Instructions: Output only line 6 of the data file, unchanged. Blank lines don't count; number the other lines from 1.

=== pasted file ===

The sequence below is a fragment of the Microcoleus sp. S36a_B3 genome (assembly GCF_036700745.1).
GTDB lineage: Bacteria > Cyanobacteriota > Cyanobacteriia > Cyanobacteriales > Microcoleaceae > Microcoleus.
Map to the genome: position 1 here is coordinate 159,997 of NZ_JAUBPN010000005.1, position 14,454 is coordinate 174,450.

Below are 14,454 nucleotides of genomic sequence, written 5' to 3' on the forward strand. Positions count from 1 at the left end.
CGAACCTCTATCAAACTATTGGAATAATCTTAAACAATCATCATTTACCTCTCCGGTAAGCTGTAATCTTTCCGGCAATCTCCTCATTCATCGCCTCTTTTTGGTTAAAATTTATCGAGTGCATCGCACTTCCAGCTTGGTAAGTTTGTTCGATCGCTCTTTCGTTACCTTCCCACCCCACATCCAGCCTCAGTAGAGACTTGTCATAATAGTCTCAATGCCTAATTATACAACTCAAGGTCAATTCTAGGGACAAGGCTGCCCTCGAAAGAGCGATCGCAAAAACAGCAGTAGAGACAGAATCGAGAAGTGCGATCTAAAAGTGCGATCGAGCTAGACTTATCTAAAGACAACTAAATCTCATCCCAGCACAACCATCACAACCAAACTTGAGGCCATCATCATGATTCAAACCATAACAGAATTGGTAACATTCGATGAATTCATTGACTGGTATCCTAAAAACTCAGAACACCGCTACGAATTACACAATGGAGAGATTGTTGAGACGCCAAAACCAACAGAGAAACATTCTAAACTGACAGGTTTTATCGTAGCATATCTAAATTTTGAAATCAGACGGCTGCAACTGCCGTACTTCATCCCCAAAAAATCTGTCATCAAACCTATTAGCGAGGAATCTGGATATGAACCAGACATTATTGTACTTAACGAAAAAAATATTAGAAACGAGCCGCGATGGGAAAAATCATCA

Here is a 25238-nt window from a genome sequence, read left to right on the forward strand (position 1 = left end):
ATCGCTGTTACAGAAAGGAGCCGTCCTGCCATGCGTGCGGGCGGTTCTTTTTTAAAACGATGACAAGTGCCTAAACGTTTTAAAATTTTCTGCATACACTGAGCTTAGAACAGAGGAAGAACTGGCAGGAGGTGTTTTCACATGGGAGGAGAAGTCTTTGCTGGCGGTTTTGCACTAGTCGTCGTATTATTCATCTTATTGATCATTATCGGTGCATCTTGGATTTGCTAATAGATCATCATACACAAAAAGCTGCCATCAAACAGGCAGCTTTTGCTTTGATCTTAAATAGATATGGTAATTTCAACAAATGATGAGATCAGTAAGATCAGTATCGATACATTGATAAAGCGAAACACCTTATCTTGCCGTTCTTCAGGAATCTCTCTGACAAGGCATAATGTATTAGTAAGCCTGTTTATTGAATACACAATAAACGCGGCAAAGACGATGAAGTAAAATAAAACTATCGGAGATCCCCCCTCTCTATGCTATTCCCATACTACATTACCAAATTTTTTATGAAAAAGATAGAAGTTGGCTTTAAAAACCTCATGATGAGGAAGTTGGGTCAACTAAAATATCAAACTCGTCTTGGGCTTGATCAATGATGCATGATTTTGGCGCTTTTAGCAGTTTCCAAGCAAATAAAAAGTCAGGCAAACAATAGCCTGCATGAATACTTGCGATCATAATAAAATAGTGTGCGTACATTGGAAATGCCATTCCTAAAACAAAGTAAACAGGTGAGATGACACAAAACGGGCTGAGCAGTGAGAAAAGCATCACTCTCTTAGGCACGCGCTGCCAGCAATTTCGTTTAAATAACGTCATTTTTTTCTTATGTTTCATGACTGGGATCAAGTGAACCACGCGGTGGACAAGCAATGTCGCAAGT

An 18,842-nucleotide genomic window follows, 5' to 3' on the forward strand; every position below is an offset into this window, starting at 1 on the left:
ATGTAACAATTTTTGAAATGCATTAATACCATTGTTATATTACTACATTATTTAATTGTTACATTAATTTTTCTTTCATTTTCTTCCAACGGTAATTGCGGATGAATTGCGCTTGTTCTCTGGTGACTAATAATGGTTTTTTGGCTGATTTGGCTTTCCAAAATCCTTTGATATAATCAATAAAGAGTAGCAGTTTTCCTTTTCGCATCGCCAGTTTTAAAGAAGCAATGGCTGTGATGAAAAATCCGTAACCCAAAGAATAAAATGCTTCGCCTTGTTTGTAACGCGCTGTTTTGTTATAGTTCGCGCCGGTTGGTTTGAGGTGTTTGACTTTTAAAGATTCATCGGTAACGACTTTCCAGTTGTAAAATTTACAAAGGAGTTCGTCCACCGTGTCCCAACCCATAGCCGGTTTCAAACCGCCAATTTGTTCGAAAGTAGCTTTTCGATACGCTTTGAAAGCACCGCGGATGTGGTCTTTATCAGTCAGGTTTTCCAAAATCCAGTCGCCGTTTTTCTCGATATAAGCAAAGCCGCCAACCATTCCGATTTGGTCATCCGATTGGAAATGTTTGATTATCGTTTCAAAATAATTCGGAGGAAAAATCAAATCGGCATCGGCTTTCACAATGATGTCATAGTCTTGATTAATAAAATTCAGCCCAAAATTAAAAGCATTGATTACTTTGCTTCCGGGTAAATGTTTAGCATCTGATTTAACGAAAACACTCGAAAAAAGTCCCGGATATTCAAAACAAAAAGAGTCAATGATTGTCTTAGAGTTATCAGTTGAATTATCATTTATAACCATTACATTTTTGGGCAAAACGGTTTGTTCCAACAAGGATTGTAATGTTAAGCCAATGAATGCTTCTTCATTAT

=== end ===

Here is a 25238-nt window from a genome sequence, read left to right on the forward strand (position 1 = left end):